2020 KTM 200 Duke: Appealing Entry-Level Roadster

Nov 19, 2020 View Comments by

2020 KTM 200 Duke

A good first street bike needs to be easy to manage and attractively priced. An excellent entry-level bike adds to these qualities with an appearance that engenders pride in its owner. KTM’s new 200 Duke, with an MSRP of $3,999, succeeds in achieving these terms.

Skeptics would say a bike with a diminutive 199.5cc engine can’t be a passable street bike. But to these skeptics I say: 88 mph. That’s the velocity I saw on the 200 Duke’s speedometer during a brief freeway blast, which is certainly enough for keeping up with the pace of other traffic. Cruising at 70 mph is closer to serene than frantic.

That being said, this smallest member of the Duke family is more at home in the commuter role, where its easily managed light weight (about 310 pounds) and un-intimidating yet accessible power make it a breeze for even junior riders to feel like a master of their machine. And there’s enough performance headroom for it to be highly entertaining on lower-speed twisty roads, too.

Even more entertaining is the 390 Duke, which boasts 44 hp, compared to the 200’s 26 ponies, but it’s otherwise basically the same bike priced $1,500 lower. Besides power, there are other items a 200 Duke buyer gives up compared to the 390. The 390’s TFT instrumentation is replaced with an LCD screen that includes gear position, a fuel gauge, and a customizable shift light. In the 200, the LED headlight is subbed with a halogen light. The 390’s 320mm front brake rotor gives way to a 300mm disc, but both are clamped by a radially mounted ByBre four-piston caliper and equipped with Bosch ABS. Span-adjustable hand levers are also gone from the 200, alongside one inch of suspension travel, yielding a one-inch lower seat height at 31.6 inches. Finally, the 390’s ride-by-wire throttle is downgraded to a cable throttle operating a Bosch fuel injection system.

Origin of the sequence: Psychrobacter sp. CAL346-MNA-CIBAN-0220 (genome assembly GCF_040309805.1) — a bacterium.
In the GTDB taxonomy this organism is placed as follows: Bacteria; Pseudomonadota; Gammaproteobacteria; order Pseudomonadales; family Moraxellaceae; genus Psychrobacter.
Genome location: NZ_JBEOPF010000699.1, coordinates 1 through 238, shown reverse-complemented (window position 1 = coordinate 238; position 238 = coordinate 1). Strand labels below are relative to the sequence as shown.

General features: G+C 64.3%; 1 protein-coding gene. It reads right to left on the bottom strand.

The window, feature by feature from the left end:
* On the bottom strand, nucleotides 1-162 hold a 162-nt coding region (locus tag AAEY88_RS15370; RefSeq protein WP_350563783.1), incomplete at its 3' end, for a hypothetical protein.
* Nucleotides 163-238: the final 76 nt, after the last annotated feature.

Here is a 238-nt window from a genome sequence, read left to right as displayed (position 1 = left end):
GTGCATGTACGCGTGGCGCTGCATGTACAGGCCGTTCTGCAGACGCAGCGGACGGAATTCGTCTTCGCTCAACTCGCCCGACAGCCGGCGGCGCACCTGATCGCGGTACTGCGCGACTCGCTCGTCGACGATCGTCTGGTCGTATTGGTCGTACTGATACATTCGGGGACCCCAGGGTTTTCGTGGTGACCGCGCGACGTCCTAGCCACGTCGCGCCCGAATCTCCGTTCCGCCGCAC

The growly little motor is delightful, if not a powerhouse, and it’s fun to wind it out going through the gears. Steering is flickable yet stable, with plenty of grip from the premium Michelin Road 5 tires. A 43mm inverted fork is a higher-end front suspension than most bikes in this class have.It is backed up by a preload-adjustable shock that offers a pleasant compromise of comfort and control. KTM claims the 200 Duke nets about 70 miles to each gallon of fuel burned, adding to the economical nature of the platform. With its 3.5-gallon tank, you could get nearly 250 miles from each fill.

Perhaps the 200 Duke’s strongest selling point is that it doesn’t look like a cheap motorbike. Its angular styling mirrors the aggressive cues of the bigger Dukes, and its trellis frame and bolt-on trellis rear subframe resemble higher-end pieces. Tasteful accent graphics on the orange wheels are another nice touch.

Honestly, it’s impossible to find a more economical ABS-equipped new street bike than the lil’ Duke. Honda’s likeable CB300R has a bit more power, but retails for $4,949 when equipped with ABS. Even Honda’s 125cc Monkey without ABS is priced at the Duke’s $4,000 and can’t reasonably go near a freeway! Kawasaki’s Z400 gives some stiffer competition but weighs 50 pounds more and costs $5,000.

KTM says about the 200 Duke: “Our goal is to attract new riders into the sport.” I bet they will.

 

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